Let’s look first off at
1. The ACCUSATION in the question. “Who can bring an accusation against God’s elect?”
Paul is saying that there is no-one who can lay any charge to God’s elect that will stick.
It is not that no-one will ever lay a charge against God’s elect.
One of the most frequent sins a Christian must endure in this life, at the hands of other people, is that of slander.
In fact, one of the names for Satan means the Slanderer (devil), and as Christians we are constantly exposed to the
criticism, the
insults, the
slanders and the
of those who are hostile toward us.
Remember the words of Jesus in the Beatitudes, His benediction on those who bear the pain of false accusations:
Sproul, R. C. (1994). The Gospel of God: An Exposition of Romans (p. 156). Great Britain: Christian Focus Publications.
Sproul, R. C. (1994). The Gospel of God: An Exposition of Romans (pp. 155–156). Great Britain: Christian Focus Publications.
11 "“You are blessed when they insult you and persecute you and falsely say every kind of evil against you because of me.” ()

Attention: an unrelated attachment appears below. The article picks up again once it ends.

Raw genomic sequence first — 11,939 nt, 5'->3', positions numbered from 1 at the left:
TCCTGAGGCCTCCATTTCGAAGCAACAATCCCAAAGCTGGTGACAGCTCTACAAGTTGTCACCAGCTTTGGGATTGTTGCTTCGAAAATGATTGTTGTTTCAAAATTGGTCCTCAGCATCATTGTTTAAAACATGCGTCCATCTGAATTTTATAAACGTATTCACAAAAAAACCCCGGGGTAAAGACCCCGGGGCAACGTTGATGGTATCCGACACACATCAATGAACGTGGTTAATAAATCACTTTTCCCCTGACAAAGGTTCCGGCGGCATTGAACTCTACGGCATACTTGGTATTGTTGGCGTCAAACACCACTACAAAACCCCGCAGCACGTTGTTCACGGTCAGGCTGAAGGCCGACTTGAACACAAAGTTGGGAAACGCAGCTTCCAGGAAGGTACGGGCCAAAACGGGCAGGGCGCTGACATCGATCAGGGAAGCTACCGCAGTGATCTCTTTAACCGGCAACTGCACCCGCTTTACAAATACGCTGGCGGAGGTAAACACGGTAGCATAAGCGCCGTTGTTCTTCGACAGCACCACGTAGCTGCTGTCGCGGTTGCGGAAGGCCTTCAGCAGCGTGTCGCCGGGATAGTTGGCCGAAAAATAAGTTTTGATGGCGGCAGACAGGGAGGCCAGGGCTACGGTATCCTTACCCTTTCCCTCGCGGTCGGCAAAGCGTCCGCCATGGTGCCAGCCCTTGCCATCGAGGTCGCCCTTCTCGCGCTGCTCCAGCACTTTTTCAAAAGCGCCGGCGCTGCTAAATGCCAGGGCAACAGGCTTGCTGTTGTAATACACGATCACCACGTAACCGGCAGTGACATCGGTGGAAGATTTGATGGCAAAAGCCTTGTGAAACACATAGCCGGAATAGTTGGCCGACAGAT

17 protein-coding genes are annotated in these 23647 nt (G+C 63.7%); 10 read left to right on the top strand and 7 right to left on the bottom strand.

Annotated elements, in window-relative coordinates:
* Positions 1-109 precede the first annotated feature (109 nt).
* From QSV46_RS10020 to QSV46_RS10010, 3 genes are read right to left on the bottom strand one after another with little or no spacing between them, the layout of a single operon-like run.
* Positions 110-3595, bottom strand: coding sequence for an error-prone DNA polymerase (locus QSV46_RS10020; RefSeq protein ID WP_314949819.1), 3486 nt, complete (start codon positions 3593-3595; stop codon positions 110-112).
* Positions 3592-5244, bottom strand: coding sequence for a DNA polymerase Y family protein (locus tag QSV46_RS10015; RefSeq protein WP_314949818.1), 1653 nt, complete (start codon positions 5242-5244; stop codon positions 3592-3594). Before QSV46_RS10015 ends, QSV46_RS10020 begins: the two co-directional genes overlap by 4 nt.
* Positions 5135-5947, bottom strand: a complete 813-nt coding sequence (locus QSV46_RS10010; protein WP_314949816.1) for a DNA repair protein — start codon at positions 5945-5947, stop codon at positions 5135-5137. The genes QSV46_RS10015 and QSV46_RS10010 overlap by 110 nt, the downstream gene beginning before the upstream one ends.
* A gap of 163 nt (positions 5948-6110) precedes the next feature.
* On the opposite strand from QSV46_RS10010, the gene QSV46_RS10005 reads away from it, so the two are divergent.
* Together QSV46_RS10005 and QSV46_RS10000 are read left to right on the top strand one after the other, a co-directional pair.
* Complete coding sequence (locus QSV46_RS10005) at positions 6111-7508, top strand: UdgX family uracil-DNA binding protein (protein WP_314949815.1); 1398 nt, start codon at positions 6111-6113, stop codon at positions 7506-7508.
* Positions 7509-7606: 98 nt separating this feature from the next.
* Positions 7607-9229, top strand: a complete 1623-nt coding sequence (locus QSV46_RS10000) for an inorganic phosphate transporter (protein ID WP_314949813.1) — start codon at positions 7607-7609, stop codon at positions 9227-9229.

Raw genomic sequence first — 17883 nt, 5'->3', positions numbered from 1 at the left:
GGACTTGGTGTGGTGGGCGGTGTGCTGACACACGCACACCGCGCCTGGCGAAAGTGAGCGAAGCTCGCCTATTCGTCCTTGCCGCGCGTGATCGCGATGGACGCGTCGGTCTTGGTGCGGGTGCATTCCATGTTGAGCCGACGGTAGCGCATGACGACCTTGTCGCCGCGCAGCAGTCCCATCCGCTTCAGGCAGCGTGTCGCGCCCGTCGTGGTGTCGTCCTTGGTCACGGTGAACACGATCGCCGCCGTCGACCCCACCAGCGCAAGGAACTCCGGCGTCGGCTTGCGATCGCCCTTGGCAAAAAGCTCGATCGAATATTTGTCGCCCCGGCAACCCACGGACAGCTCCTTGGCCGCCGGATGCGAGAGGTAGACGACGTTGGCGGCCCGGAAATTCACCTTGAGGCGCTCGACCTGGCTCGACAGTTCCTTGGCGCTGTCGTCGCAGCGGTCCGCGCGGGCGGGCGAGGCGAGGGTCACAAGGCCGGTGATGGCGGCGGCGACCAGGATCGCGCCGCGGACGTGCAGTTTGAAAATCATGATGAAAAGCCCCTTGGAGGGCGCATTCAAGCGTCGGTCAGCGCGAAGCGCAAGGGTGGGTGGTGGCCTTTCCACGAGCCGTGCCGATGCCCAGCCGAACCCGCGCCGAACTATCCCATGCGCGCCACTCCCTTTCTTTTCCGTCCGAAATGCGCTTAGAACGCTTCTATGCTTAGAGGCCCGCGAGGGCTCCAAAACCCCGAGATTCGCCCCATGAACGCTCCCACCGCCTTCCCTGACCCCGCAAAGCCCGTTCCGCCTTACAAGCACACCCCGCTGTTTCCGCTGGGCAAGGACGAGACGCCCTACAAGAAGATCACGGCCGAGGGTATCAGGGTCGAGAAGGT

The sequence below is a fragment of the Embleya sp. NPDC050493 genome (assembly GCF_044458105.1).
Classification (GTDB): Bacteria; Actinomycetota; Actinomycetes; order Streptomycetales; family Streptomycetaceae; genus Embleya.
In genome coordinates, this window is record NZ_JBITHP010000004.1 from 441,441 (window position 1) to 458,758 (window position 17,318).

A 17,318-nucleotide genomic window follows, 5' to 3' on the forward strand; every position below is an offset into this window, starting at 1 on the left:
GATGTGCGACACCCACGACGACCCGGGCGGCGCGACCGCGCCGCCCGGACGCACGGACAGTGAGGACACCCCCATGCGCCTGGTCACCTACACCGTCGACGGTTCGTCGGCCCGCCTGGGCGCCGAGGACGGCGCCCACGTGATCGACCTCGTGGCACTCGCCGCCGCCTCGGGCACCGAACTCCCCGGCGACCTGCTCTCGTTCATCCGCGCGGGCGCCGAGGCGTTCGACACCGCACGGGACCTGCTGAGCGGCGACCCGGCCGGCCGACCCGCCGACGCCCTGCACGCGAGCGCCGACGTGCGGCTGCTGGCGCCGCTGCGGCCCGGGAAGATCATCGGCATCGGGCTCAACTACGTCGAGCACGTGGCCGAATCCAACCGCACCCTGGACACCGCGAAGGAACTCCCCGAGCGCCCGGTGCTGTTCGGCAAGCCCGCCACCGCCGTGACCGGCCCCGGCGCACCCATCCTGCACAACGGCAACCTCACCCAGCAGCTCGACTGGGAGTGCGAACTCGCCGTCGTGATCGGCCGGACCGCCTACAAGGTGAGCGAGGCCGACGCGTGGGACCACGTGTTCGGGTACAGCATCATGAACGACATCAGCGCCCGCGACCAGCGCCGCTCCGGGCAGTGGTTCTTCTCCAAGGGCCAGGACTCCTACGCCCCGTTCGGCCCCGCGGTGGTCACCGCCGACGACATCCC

Jesus anticipated that those who follow Him will be the victims of the same kind of false accusations that He Himself received.
Let me show you Satan the slanderer.
Let’s run back to Zechariah chapter 3 please.
Here is a vision that pictures a heavenly court scene where the high priest Joshua is cleansed for service in the new temple (vv1-5).
The divine council is in attendance, and on trial is Joshua the high priest,
the grandson of the final high priest of the temple before its destruction (; ; ).
Playing the part of the prosecutor is the Accuser who is standing at Joshua’s right side ready to accuse him (cf. ).
In Joshua’s defense is the angel of the Lord.
1 "Then he showed me the high priest Joshua standing before the angel of the Lord, with Satan standing at his right side to accuse him. 2 "The Lord said to Satan: “The Lord rebuke you, Satan! May the Lord who has chosen Jerusalem rebuke you!....”” ()
Interestingly, the dialogue begins with a rebuke to the Accuser, not with a report of the accusations.
Either the Accuser had already made his accusations before the vision began
or else he is cut off before he can verbalize them.
Nevertheless, we can infer what the accusation would have been.
The Hebrew for “accuse” has the same root as “Satan.”
Presumably the Accuser had come to lay blame on Jerusalem but more specifically on the high priest, Joshua (vv. 1–2).
The accusations apparently were not baseless since Joshua appears in court dressed in soiled garments,